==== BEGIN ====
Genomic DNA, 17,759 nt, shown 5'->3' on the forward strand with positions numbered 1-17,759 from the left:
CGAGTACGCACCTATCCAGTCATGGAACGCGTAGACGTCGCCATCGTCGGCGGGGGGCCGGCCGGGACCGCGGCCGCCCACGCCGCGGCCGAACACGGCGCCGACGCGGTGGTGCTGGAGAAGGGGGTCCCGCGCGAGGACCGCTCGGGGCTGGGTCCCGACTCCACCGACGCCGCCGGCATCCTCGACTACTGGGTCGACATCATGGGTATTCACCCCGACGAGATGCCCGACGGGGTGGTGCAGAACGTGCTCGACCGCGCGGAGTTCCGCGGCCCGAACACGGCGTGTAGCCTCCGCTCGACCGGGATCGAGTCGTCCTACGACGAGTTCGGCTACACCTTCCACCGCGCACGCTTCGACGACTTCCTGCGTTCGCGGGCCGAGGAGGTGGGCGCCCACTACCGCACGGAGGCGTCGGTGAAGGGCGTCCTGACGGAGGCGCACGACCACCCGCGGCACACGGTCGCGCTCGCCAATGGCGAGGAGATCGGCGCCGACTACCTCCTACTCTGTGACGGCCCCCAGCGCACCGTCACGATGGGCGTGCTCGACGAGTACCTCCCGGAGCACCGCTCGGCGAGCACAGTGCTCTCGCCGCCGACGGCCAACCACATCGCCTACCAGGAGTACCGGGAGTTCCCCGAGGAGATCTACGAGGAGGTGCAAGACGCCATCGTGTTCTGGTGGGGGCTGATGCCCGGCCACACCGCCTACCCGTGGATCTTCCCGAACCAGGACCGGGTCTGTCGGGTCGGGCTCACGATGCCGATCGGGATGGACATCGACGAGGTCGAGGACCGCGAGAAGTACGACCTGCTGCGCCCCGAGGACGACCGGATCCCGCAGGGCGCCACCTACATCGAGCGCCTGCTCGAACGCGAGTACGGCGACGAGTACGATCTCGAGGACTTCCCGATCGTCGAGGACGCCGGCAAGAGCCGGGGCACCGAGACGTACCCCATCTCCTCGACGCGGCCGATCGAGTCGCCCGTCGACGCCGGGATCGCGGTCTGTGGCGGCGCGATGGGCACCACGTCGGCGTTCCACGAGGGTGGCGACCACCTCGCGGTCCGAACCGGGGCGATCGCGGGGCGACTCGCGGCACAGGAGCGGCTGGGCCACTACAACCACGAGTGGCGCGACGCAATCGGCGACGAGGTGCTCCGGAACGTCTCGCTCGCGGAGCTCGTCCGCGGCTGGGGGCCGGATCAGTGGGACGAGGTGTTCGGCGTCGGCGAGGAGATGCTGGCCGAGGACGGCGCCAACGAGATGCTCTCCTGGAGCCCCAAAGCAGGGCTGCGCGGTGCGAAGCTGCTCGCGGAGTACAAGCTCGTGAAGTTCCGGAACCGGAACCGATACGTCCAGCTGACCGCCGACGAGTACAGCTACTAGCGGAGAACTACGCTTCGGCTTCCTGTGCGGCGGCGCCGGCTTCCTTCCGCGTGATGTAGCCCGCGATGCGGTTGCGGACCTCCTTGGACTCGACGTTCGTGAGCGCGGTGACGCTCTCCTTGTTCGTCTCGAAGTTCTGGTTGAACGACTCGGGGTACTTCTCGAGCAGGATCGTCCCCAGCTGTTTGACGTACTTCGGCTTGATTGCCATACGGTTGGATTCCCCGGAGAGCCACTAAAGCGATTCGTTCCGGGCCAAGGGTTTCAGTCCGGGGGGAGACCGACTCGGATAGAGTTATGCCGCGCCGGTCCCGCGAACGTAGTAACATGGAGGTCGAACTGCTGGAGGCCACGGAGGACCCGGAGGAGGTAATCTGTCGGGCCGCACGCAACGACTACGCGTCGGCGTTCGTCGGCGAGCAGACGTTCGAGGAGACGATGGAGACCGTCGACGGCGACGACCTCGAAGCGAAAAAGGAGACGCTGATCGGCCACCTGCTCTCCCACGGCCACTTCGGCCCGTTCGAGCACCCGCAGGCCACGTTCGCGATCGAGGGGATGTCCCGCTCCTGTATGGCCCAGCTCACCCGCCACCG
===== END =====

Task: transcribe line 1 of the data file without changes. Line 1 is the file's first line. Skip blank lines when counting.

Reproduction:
Genomic DNA, 17,759 nt, shown 5'->3' on the forward strand with positions numbered 1-17,759 from the left: